Sequestration is literally heating things for at least one federal agency, a government executive is charging.
In order to cut costs, one agency decided to “raise building-set temperatures to 80 degrees," which the executive said was hurting employee morale, according to a new report made public this week. That's warmer than the Occupational Safety and Health Administration-recommended 68- to 76-degree range for office temperatures.
The report, "Reflections of Presidential Distinguished Ranked Employees" quoted gripes from winners of the Presidential Distinguished Rank, the top award given to federal employees, less than two months after the sequestration began on March 1. Published by the Senior Executive Association Professional Development League, the report was made public this week by GovExec. Neither the agency nor employees quoted were identified.
“To make matters worse, you hear people on the Hill saying, 'Well, what's the big deal about raising the temperature a little – or furloughing an employee for one day a period?'” another executive was quoted as saying in the report.
Several comments were given at a meeting of the government 54 employees at an April 24 gathering of the Presidential Distinguished rank employees.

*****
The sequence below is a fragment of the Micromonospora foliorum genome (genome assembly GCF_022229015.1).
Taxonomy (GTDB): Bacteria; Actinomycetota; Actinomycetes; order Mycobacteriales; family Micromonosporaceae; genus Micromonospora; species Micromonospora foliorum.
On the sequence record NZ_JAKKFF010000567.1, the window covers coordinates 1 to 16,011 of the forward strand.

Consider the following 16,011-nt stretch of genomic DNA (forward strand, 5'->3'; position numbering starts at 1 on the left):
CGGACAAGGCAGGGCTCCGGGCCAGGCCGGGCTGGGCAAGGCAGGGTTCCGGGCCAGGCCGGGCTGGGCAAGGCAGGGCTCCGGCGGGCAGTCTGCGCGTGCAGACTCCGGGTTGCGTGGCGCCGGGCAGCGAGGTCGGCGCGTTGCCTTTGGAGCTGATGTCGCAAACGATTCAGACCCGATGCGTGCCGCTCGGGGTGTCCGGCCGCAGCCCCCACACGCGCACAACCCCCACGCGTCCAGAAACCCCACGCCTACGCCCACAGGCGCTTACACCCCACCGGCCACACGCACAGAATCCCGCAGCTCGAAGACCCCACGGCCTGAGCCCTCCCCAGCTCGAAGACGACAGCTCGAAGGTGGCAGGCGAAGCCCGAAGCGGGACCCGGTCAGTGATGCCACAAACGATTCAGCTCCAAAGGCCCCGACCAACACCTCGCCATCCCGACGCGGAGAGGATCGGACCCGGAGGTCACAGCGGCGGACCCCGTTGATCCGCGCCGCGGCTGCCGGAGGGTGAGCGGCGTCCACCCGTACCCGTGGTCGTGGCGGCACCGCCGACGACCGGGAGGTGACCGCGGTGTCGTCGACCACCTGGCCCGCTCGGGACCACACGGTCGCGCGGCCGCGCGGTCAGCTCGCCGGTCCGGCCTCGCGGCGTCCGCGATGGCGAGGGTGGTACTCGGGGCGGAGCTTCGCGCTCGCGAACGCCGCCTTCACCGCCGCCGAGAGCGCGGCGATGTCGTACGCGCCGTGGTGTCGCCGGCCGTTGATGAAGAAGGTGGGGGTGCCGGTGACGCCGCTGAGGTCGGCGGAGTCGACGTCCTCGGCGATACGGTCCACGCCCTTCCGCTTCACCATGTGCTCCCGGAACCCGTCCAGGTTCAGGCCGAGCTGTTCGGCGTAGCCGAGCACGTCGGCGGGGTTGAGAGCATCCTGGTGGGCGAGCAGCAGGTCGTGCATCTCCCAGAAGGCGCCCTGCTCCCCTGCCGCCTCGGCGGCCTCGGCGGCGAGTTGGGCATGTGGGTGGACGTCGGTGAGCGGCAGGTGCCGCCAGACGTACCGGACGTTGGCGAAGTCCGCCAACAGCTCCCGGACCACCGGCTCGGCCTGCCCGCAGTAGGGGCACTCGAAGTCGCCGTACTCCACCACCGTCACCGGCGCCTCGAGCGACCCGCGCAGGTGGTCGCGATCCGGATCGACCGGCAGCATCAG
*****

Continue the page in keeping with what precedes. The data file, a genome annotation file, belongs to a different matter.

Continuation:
The remarks generally reflected employees who felt they were “damned if we do and damned if we don't,” when it comes to dealing with budget makers on Capitol Hill.
"If the problems do occur, there will be the casting of blame," an employee said.
Another said, "Somebody up on the Hill is going to say, 'See, they were just hiding all the fat. We knew it was there. They managed a 5 percent cut. Next year, let's hit them with 10," according to the report.
Sequestration is a 3 percent reduction in the rate of spending growth for fiscal year 2013. Sequestration took effect on March 1 and could last through 2021 unless Congress and the president agree on a budget to end it.